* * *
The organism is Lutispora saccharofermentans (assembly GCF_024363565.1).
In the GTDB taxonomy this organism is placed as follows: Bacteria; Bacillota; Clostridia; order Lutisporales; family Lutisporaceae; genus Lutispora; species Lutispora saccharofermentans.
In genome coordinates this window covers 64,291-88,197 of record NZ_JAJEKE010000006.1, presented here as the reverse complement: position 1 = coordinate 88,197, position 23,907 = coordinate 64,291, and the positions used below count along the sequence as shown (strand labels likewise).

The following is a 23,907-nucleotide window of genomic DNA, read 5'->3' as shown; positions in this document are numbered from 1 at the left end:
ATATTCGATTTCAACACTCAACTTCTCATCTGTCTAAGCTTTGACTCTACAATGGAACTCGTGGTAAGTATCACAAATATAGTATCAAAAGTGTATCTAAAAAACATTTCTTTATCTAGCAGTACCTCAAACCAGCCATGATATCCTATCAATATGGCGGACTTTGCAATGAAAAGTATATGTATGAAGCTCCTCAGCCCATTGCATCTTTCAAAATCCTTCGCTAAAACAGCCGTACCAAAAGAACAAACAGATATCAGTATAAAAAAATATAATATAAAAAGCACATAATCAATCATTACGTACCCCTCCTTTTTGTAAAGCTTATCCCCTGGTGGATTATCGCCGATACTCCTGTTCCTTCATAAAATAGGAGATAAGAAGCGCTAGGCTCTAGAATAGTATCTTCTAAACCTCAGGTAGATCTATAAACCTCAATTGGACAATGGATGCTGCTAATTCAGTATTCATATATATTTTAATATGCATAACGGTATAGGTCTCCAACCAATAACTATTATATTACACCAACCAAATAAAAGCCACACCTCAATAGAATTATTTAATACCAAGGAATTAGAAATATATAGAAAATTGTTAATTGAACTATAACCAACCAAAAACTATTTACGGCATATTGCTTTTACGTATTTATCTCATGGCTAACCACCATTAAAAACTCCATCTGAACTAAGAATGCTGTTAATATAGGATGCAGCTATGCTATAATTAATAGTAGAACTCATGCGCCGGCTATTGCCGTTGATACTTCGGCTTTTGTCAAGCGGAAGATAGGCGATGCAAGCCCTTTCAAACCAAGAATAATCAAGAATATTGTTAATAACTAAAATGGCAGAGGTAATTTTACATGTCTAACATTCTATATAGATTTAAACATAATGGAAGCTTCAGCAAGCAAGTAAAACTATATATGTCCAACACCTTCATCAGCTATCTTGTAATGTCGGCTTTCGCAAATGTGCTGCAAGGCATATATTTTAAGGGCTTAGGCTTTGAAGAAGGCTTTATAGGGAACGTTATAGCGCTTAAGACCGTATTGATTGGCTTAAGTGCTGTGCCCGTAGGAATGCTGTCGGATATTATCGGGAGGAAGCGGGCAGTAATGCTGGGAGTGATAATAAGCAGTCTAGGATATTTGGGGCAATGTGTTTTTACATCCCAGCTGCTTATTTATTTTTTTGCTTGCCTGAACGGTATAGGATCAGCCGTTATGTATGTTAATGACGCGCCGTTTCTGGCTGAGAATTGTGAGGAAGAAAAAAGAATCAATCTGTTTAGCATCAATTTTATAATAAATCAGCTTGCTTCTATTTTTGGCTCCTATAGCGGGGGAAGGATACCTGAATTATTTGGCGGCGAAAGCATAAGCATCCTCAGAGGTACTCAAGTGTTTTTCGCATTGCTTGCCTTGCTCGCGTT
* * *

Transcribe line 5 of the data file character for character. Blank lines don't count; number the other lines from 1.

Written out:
ATATTCGATTTCAACACTCAACTTCTCATCTGTCTAAGCTTTGACTCTACAATGGAACTCGTGGTAAGTATCACAAATATAGTATCAAAAGTGTATCTAAAAAACATTTCTTTATCTAGCAGTACCTCAAACCAGCCATGATATCCTATCAATATGGCGGACTTTGCAATGAAAAGTATATGTATGAAGCTCCTCAGCCCATTGCATCTTTCAAAATCCTTCGCTAAAACAGCCGTACCAAAAGAACAAACAGATATCAGTATAAAAAAATATAATATAAAAAGCACATAATCAATCATTACGTACCCCTCCTTTTTGTAAAGCTTATCCCCTGGTGGATTATCGCCGATACTCCTGTTCCTTCATAAAATAGGAGATAAGAAGCGCTAGGCTCTAGAATAGTATCTTCTAAACCTCAGGTAGATCTATAAACCTCAATTGGACAATGGATGCTGCTAATTCAGTATTCATATATATTTTAATATGCATAACGGTATAGGTCTCCAACCAATAACTATTATATTACACCAACCAAATAAAAGCCACACCTCAATAGAATTATTTAATACCAAGGAATTAGAAATATATAGAAAATTGTTAATTGAACTATAACCAACCAAAAACTATTTACGGCATATTGCTTTTACGTATTTATCTCATGGCTAACCACCATTAAAAACTCCATCTGAACTAAGAATGCTGTTAATATAGGATGCAGCTATGCTATAATTAATAGTAGAACTCATGCGCCGGCTATTGCCGTTGATACTTCGGCTTTTGTCAAGCGGAAGATAGGCGATGCAAGCCCTTTCAAACCAAGAATAATCAAGAATATTGTTAATAACTAAAATGGCAGAGGTAATTTTACATGTCTAACATTCTATATAGATTTAAACATAATGGAAGCTTCAGCAAGCAAGTAAAACTATATATGTCCAACACCTTCATCAGCTATCTTGTAATGTCGGCTTTCGCAAATGTGCTGCAAGGCATATATTTTAAGGGCTTAGGCTTTGAAGAAGGCTTTATAGGGAACGTTATAGCGCTTAAGACCGTATTGATTGGCTTAAGTGCTGTGCCCGTAGGAATGCTGTCGGATATTATCGGGAGGAAGCGGGCAGTAATGCTGGGAGTGATAATAAGCAGTCTAGGATATTTGGGGCAATGTGTTTTTACATCCCAGCTGCTTATTTATTTTTTTGCTTGCCTGAACGGTATAGGATCAGCCGTTATGTATGTTAATGACGCGCCGTTTCTGGCTGAGAATTGTGAGGAAGAAAAAAGAATCAATCTGTTTAGCATCAATTTTATAATAAATCAGCTTGCTTCTATTTTTGGCTCCTATAGCGGGGGAAGGATACCTGAATTATTTGGCGGCGAAAGCATAAGCATCCTCAGAGGTACTCAAGTGTTTTTCGCATTGCTTGCCTTGCTCGCGTT